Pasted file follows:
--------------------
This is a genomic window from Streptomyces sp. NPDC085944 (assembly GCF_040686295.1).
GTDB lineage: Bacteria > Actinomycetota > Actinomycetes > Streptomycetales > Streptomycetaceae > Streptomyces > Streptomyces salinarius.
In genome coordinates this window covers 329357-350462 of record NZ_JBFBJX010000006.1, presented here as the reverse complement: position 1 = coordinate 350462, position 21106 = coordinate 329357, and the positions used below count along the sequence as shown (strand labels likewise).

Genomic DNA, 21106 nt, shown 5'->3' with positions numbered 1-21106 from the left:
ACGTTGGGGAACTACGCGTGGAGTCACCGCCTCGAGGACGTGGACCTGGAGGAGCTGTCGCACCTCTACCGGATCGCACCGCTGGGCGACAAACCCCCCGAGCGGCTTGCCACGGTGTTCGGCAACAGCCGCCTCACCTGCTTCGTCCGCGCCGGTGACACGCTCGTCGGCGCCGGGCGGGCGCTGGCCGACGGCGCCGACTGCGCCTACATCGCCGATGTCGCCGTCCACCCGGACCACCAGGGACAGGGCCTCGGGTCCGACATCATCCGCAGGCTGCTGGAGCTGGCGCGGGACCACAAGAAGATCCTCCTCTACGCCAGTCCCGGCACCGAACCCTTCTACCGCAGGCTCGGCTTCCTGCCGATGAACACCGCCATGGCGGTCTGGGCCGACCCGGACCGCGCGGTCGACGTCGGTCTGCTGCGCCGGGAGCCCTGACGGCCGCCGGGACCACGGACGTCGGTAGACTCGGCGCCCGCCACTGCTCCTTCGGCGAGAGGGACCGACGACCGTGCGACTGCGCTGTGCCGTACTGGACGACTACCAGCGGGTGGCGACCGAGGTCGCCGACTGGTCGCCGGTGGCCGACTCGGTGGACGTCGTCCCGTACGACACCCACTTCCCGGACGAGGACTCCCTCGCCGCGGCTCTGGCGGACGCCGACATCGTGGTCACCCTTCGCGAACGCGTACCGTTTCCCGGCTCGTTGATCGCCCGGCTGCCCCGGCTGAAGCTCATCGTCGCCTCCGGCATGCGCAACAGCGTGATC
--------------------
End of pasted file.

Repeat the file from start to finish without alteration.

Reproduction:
This is a genomic window from Streptomyces sp. NPDC085944 (assembly GCF_040686295.1).
GTDB lineage: Bacteria > Actinomycetota > Actinomycetes > Streptomycetales > Streptomycetaceae > Streptomyces > Streptomyces salinarius.
In genome coordinates this window covers 329357-350462 of record NZ_JBFBJX010000006.1, presented here as the reverse complement: position 1 = coordinate 350462, position 21106 = coordinate 329357, and the positions used below count along the sequence as shown (strand labels likewise).

Genomic DNA, 21106 nt, shown 5'->3' with positions numbered 1-21106 from the left:
ACGTTGGGGAACTACGCGTGGAGTCACCGCCTCGAGGACGTGGACCTGGAGGAGCTGTCGCACCTCTACCGGATCGCACCGCTGGGCGACAAACCCCCCGAGCGGCTTGCCACGGTGTTCGGCAACAGCCGCCTCACCTGCTTCGTCCGCGCCGGTGACACGCTCGTCGGCGCCGGGCGGGCGCTGGCCGACGGCGCCGACTGCGCCTACATCGCCGATGTCGCCGTCCACCCGGACCACCAGGGACAGGGCCTCGGGTCCGACATCATCCGCAGGCTGCTGGAGCTGGCGCGGGACCACAAGAAGATCCTCCTCTACGCCAGTCCCGGCACCGAACCCTTCTACCGCAGGCTCGGCTTCCTGCCGATGAACACCGCCATGGCGGTCTGGGCCGACCCGGACCGCGCGGTCGACGTCGGTCTGCTGCGCCGGGAGCCCTGACGGCCGCCGGGACCACGGACGTCGGTAGACTCGGCGCCCGCCACTGCTCCTTCGGCGAGAGGGACCGACGACCGTGCGACTGCGCTGTGCCGTACTGGACGACTACCAGCGGGTGGCGACCGAGGTCGCCGACTGGTCGCCGGTGGCCGACTCGGTGGACGTCGTCCCGTACGACACCCACTTCCCGGACGAGGACTCCCTCGCCGCGGCTCTGGCGGACGCCGACATCGTGGTCACCCTTCGCGAACGCGTACCGTTTCCCGGCTCGTTGATCGCCCGGCTGCCCCGGCTGAAGCTCATCGTCGCCTCCGGCATGCGCAACAGCGTGATC